Sept 7, 2017 9:58 a.m.
Troubled Missouri pension system offers buyouts to former state employees
A Missouri pension system whose financial performance has raised red flags is offering lump-sum payments to some former state employees.
The Missouri State Employees’ Retirement System (MOSERS) announced in a news release that buyout letters will be sent to 17,000 former Missouri state employees.
“The letters will inform former state employees of their option to cash out their future retirement annuity as a lump-sum payment now rather than wait until they reach retirement eligibility,” MOSERS said. “The program is completely voluntary.”
Current state workers and retirees are not eligible, MOSERS said. A new state law that took effect in late August allows MOSERS to offer the buyouts.
Any buyouts taken by former Missouri employees will be 60 percent of the amount required to fund their future benefits as of Oct. 1. On average, this comes out to $18,450.
MOSERS has set a Nov. 30 deadline to apply for a buyout.
The pension system provided a snapshot of the eligible workers, who average nine years of service; would earn an average monthly benefit of $450; and would normally retire an average of 12 years from now.
According to the law, anyone taking a buyout “shall forfeit all such member’s creditable or credited service and future rights to receive retirement annuity benefits from the system under this chapter and shall not be eligible to receive any long-term disability benefits.”
A MOSERS website offering additional buyout information notes that members electing to receive lump sums may take a cash payment, roll over the payment to another retirement plan or some combination of both.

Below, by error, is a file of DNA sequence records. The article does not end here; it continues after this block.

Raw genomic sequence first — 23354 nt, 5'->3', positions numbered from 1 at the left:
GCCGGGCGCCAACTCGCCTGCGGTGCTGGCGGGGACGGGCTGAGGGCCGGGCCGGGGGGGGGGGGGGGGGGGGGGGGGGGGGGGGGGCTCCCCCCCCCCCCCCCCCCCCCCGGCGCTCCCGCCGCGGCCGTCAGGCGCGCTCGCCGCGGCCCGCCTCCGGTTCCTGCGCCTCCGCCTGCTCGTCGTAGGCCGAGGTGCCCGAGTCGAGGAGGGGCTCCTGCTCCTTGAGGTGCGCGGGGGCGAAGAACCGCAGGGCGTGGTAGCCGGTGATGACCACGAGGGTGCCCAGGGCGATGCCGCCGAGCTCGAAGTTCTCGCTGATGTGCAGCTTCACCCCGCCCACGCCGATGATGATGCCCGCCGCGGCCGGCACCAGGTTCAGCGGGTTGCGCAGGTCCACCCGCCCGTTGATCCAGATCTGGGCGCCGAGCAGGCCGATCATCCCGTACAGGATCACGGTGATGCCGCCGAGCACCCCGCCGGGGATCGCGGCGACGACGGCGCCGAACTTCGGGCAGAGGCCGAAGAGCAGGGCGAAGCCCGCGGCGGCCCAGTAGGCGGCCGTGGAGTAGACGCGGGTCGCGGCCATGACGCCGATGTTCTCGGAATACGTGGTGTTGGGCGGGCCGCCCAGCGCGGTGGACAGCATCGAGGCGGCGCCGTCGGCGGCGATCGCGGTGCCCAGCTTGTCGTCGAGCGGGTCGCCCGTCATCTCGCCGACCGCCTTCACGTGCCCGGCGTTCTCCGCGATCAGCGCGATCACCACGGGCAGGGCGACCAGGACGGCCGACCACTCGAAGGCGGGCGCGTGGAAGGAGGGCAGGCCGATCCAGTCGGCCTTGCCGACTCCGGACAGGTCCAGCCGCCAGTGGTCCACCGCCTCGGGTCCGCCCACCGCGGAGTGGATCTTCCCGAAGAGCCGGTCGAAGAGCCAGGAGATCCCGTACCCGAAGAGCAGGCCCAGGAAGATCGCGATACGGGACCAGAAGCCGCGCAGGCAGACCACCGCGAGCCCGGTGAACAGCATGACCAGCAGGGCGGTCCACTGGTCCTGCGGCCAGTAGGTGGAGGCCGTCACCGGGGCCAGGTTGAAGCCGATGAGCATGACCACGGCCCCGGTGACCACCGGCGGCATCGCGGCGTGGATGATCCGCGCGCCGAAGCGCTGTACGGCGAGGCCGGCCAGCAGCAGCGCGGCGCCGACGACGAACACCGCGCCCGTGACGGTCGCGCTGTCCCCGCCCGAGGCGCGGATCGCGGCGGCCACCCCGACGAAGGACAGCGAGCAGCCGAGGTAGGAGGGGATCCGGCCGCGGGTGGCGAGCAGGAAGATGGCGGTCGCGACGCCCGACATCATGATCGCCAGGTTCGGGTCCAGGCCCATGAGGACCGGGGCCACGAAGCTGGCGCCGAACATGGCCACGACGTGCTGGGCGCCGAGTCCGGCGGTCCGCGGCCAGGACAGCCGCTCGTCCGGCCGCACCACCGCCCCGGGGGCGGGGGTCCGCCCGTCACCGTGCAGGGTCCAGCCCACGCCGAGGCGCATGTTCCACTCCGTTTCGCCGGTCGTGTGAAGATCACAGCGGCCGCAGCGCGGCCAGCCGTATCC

Members taking buyouts might suffer tax penalties if they take cash buyouts.
In those cases, MOSERS says it would be required withhold 20 percent for federal income tax purposes.
Also, former employees younger than 59-and-a-half years-old would have to deal with an extra 10 percent “early distribution federal tax penalty,” according to MOSERS, though some exceptions may apply.
Over the past several years, the warning lights on MOSERS have been flashing faster.
The health of a pension system can be measured by the ratio of its assets to its future liabilities. In July 2011, MOSERS’ funded ratio was at 79.2 percent — not dire, but not at the optimal spot of 100 percent funded.
By July 2017, the ratio had decreased to 69.6 percent.
The downward trend has drawn the attention of state Treasurer Eric Schmitt, who earlier this year cheered the passage of the bill containing the buyout legislation.
“Earlier this year, I called on the Missouri General Assembly to pass an advanced benefits reform package in order to reduce the fiscal burden of our state’s troubled pension system,” Schmitt said in a May statement. “I applaud the legislature for answering that call last night and taking this important first step toward shrinking the size of our pension problem through smart, fiscally conservative reforms.”